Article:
Pop Pedestal: Lindsay Weir

Sara Reihani
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Though I’m sure many Bitch readers are already fans of Freaks and Geeks, I had to take this week to celebrate the main character in an amazing ensemble cast: Lindsay Weir (played by Linda Cardellini).

Lindsay Weir, a white teenage girl with dark hair, stands in front of a trash can that says McKinley HS on it

The Pedestal Profile: After her grandmother’s death (which takes place before the series begins), Lindsay becomes disillusioned with her life as a high school mathlete and embarks on a journey of suburban teenage rebellion. She quits the math team and attempts to join the gang of “freaks” at her school, much to the concern of her parents (Joe Flaherty and Becky Ann Baker) and her guidance counselor (Dave Gruber). Caught between her new friends, her old friends, and her family, Lindsay spends most of the show trying to figure out where she belongs.

Lindsay and Kim, a white teenage girl with blond hair, sit on the bleachers
Admirable Qualities: Lindsay’s most obvious virtue is that she is a great friend. She manages to retain her relationship with childhood friend and former math teammate Millie (Sarah Hagan) throughout the series, despite Millie’s suspicious attitude towards the freaks, yet is loyal enough to stick up for her new group of friends to Millie and her parents. Lindsay’s kindness seems to make her friends in every clique—along with the freaks and the mathletes, she’s got pals in marching band (Amy, played by Jessica Campbell) and is cool with her younger brother Sam (John Francis Daley) and his friends. Her ability to float between groups encourages disparate cliques to connect in often hilarious ways.

[Millie performs the Doobie Brothers’ “Jesus is Just Alright” at a party. Nick joins in.]

Lindsay thinks the best of her friends, to the point that she occasionally overestimates their talents (like Daniel’s willingness to study algebra or Nick’s rock star potential), but she’s always willing to help them out and tries her best to steer them in the right direction. She’s fierce when it comes to defending her friends and family, even when she’s not completely sure that they have her back.

Four shots in two minutes. Could this pilot BE any cooler?

Another of Lindsay’s best qualities is that she’s smart and proud of it; she seems to excel in every subject, but she’s best at math. Though she sometimes tries to downplay her good grades to fit in with the freaks, she doesn’t ever lie about her achievements or dumb herself down for their benefit; she even uses her knowledge to defend Kim Kelly’s (Busy Phillips) trenchant analysis of On the Road and does her best to tutor friend/crush Daniel Desario (James Franco).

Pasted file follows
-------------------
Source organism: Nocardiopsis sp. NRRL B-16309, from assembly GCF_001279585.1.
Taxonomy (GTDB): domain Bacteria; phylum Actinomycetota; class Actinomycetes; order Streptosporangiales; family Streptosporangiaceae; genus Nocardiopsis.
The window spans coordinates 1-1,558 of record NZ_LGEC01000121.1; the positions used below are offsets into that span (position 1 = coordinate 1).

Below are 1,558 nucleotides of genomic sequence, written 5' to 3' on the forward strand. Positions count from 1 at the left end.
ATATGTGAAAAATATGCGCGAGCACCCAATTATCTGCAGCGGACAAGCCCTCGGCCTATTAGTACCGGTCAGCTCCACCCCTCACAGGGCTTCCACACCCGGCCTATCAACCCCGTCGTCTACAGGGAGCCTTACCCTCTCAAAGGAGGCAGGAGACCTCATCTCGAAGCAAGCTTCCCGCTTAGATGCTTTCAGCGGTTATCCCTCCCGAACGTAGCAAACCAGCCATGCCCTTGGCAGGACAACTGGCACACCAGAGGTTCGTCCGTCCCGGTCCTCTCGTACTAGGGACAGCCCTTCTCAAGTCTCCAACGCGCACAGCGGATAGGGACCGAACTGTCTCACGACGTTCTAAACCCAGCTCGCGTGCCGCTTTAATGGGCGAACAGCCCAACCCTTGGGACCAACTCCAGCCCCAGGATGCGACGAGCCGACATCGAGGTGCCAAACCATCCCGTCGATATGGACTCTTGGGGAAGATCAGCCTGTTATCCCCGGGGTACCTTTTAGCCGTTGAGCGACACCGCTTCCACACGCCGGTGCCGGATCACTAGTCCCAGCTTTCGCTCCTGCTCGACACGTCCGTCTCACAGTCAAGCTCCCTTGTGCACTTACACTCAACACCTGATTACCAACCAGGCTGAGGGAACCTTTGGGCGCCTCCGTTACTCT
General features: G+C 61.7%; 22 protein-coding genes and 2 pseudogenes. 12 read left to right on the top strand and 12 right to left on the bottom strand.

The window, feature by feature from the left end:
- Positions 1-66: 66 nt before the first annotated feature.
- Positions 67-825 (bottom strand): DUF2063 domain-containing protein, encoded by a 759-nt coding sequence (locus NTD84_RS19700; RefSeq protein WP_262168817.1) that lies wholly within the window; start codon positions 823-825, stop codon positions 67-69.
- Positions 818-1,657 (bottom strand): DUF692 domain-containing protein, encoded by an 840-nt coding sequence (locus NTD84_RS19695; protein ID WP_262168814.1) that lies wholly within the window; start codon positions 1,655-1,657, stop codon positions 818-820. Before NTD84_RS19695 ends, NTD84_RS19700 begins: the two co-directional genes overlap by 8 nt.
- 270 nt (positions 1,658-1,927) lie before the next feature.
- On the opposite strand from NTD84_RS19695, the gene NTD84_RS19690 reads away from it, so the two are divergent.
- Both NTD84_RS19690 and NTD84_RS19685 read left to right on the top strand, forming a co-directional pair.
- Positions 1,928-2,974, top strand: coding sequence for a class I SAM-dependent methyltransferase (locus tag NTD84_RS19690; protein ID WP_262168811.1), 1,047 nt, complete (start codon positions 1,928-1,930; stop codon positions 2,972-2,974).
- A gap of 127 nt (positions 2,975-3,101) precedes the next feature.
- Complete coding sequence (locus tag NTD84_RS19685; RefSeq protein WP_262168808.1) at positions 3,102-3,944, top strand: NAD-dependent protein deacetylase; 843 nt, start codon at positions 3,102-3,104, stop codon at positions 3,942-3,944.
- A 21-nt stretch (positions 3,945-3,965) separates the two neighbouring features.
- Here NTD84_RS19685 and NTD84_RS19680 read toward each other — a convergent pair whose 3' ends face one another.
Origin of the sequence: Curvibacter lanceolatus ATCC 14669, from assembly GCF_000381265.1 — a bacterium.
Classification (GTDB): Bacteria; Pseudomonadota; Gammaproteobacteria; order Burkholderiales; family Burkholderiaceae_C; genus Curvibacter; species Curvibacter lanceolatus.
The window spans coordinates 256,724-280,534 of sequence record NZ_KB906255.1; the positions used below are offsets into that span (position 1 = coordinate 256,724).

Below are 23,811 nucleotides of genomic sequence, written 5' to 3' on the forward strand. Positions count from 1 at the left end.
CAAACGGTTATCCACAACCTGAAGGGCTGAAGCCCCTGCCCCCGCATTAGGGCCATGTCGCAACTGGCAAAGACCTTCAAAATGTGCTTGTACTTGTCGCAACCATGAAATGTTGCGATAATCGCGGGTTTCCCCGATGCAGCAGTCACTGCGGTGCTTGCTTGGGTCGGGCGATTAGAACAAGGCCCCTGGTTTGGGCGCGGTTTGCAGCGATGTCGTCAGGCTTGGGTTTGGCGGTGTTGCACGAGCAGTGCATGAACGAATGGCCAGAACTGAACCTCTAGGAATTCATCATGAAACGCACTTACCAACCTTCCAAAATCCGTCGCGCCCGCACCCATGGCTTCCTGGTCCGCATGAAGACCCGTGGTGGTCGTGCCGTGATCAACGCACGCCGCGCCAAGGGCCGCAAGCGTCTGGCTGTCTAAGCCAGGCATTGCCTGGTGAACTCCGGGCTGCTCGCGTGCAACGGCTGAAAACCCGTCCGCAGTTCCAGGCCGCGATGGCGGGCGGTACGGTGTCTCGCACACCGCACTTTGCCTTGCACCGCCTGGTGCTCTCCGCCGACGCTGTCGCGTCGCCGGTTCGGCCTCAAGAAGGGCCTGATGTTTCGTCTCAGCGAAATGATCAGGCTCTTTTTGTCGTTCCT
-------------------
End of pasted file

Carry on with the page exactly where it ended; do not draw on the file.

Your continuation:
Her Influence: She’s so cool that Nick even writes a song about her:

Freaks and Geeks, though unjustly canceled after a single season, received its due in the DVD market and became a cult hit, bolstering the successful film careers of its creators Judd Apatow and Paul Feig. The show re-aired on IFC in 2010 and is currently airing late at night on TeenNick.

That’s Not All: Her wardrobe is pretty low-key, but Lindsay still managed to become my fashion icon because of her trademark army jacket and gold hoop earrings. I’m a sucker for consistency.

Think of Her When… You’re trying to fit in. Or when you’re trying to stand out. Or when you’re stoned and afraid that the whole world is just the dream of a napping basset hound.

Lindsay sits on a couch looking stoned and freaked out.

Previously: Abed Nadir, Captain Turanga Leela

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3 Comments Have Been Posted

I discovered Freaks and

<p>I discovered <em>Freaks and Geeks</em>&nbsp;on DVD about a year ago, and I immediately related to Lindsey. &nbsp;However, as the series went on, I started to realize that Lindsey tended to take a more supportive role in the storylines (i.e. there's an episode where Lindsey helps each of the "freaks"). &nbsp;I agree with you that this was part of her character, but sometimes, it felt like the writers were more interested and invested in other characters. &nbsp;I really enjoyed the show, but I was also a little shocked when I found out it was supposed to take place in the Detroit metro area in the 1980s. &nbsp;I grew up there (in the 1990s) and my neighborhood was full of immigrant families. In fact, most of my friends growing up were the children of immigrants (or immigrants themselves). &nbsp;I don't know if that part of the show was an accurate and the communities just changed that much in 10-15 years, but that felt like another odd bit of erasure by the writers. &nbsp;</p>

Thank you!

<p>I also wanted to add that I'm really enjoying this series and your other posts, Sara. &nbsp;It's great to find somebody discussing and enjoying the same characters that I love to analyze. &nbsp;</p>

Yeah Lindsay! I related to

Yeah Lindsay! I related to this character as well, and so did my mom, who I found out had an experience very similar to the one where Nick sings "Lady" to Lindsay, haha. The episode where she tutors Daniel made me so uncomfortable, because I could see my high school self getting into a similar situation. She's not a saint, but is doing her best to follow her moral compass.

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